Life & Culture

Five New Indie Bands to Put on Your Radar

From south London talent Jerkcurb to Peckham-formed YOWL, we select five new acts emerging from the capital

  • TextJamie Milton

Guitars never died, but the last decade has seen more than enough young upstarts ride the nostalgia train, relying on half-baked ideas. Thankfully those acts have pretty much fizzled out, and in 2017, there are countless new faces reinventing the wheel. Whether it’s the glam-meets-punk of HMLTD, leaders of south London’s cooperative scene like Goat Girl and Sorry, or rough-edged Bandcamp finds like Lomelda and Big Thief, bands have found a freedom in no longer being a commercial concern. Here, we select five new acts emerging from the capital and they introduce themselves in their own (very imaginative) words.

1. Jerkcurb

As Jerkcurb, south London talent Jacob Read settles his wild imagination into jazz-inflected sleepiness. He has several other projects on the go: the more loose-footed band Horsey, work as a cartoonist and illustrator, and the occasional project or collaboration with King Krule’s Archy Marshall, his best friend growing up.

“Jerkcurb is where the chicken sauce meets the pavement edge. It’s not a baby feline, like some have incorrectly stated. It’s more like Larry David’s hit TV show, but without any enthusiasm. I can describe it however I want because I am the CEO of Jerkcurb and its sole member, Jacob Read. It’s an umbrella term for my art and music outputs. It’s sort of cartoonish, quite sad, a bit fun. A one-man band. It covers a spectrum of emotions: ‘doo-wop-weep’ for those who can’t sleep. It’s an extension of my inner turmoils and tribulations. It’s my shell.”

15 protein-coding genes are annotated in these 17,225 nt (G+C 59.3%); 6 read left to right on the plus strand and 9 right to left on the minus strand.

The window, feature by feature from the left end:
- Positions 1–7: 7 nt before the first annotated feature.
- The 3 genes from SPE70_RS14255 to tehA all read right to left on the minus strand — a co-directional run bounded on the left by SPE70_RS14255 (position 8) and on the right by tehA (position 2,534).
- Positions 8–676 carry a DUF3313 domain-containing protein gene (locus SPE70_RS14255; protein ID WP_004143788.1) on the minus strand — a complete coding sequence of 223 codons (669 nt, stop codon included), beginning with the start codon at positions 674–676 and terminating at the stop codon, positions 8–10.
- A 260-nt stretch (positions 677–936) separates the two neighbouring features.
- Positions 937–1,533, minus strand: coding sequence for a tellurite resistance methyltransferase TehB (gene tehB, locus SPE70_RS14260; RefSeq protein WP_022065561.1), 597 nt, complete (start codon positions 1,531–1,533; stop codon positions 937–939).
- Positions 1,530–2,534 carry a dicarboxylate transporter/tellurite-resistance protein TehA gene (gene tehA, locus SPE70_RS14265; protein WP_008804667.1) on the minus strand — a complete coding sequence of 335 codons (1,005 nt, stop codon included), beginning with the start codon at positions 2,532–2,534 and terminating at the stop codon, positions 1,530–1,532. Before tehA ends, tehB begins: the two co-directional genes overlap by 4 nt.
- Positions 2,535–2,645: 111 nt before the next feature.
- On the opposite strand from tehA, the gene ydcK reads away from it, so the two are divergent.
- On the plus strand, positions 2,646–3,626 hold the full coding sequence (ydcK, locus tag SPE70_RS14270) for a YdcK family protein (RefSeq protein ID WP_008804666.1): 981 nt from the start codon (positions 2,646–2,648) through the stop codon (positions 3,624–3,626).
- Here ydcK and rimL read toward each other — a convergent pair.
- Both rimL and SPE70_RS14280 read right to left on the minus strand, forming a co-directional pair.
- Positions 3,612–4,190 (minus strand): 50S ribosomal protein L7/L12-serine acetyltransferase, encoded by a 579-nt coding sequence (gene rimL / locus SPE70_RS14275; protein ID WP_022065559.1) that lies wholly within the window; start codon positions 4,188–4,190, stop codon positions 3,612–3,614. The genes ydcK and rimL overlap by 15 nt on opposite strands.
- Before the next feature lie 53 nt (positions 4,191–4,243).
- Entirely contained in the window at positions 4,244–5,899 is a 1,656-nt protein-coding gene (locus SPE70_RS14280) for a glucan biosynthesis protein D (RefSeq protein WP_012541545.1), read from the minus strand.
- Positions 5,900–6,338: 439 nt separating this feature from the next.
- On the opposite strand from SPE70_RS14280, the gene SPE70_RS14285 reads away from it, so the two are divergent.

Listen to Jerkcurb here.

2. MMODE

Though grew up in Belfast, sibling duo MMODE aka Lucy and Thomas Gaffney have more in tune with sunset boulevard than grey days in Northern Ireland. They serve their escapism in sweet, plentiful portions; all emphasis on bright, major key guitars and galloping percussion. Think early Tame Impala meets the nostalgic headrush of The Cardigans.

“We’re very influenced by trip-hop and shoegaze bands. We don’t necessarily sound like them, but there’s definitely hints of it thrown into the mix. We consider our debut album to be alternative dream pop, but I think people will take from it what they want, to find some sort of a common ground.”

Listen to MMODE here.

3. FEET

FEET are a self-described “bunch of wronguns from Coventry”. They reawaken old-school, jerky indie, thanks to a healthy dose of wit. Debut track Petty Thieving is a tense, frustrated tale about spending “all my loan on beer and biscuits”, something every tired and bloated millennial can relate to.

“Our sound comes from the chopping up of different musical influences, much like making pasta. Joe provides the proteins. Oli provides the saucy baselines and George stops Harry from putting in too many onions.”

Listen to FEET here.

4. Scent

Scent arrived at the turn of October with Kim, a full EP of strange, progressive noise. With one flick of a switch, they can go from an Animal Collective-like mushroom trip to power-driven 80s pomp. The mysterious trio describe themselves as “three mammals in a basement lounge”, and they’re just the second band to ever sign to Wichita (The Cribs, Bloc Party) on the back of an unsolicited demo email.

“The television blasts static because you lost your Blu-Ray of Krokodil Dundee. You’re outside painting dicks on the floor of your infinity pool and the light beyond the skyscrapers is milk and sulphur. You check your phone. He’s pregnant.”

Listen to Scent here.

5. YOWL

Nobody’s happy putting up with poor job prospects and a city pricing out the poorest, but the Peckham-formed YOWL capture a frustration of the 9-to-5 London grind like few others. And in frontman Gabriel Byrde, they have someone who can spin poetry on songs about alienation and exhaustion. YOWL are often viciously loud, but Byrde’s fanciful delivery gives them an edge.

“We take the introspective, worried aspects of our characters and try to write about them in a way that sounds self-assured. This is a means of speaking boldly about the things that scare us and bore us, a way to take to the piss out those things and to rage against them with others.”

Listen to YOWL here.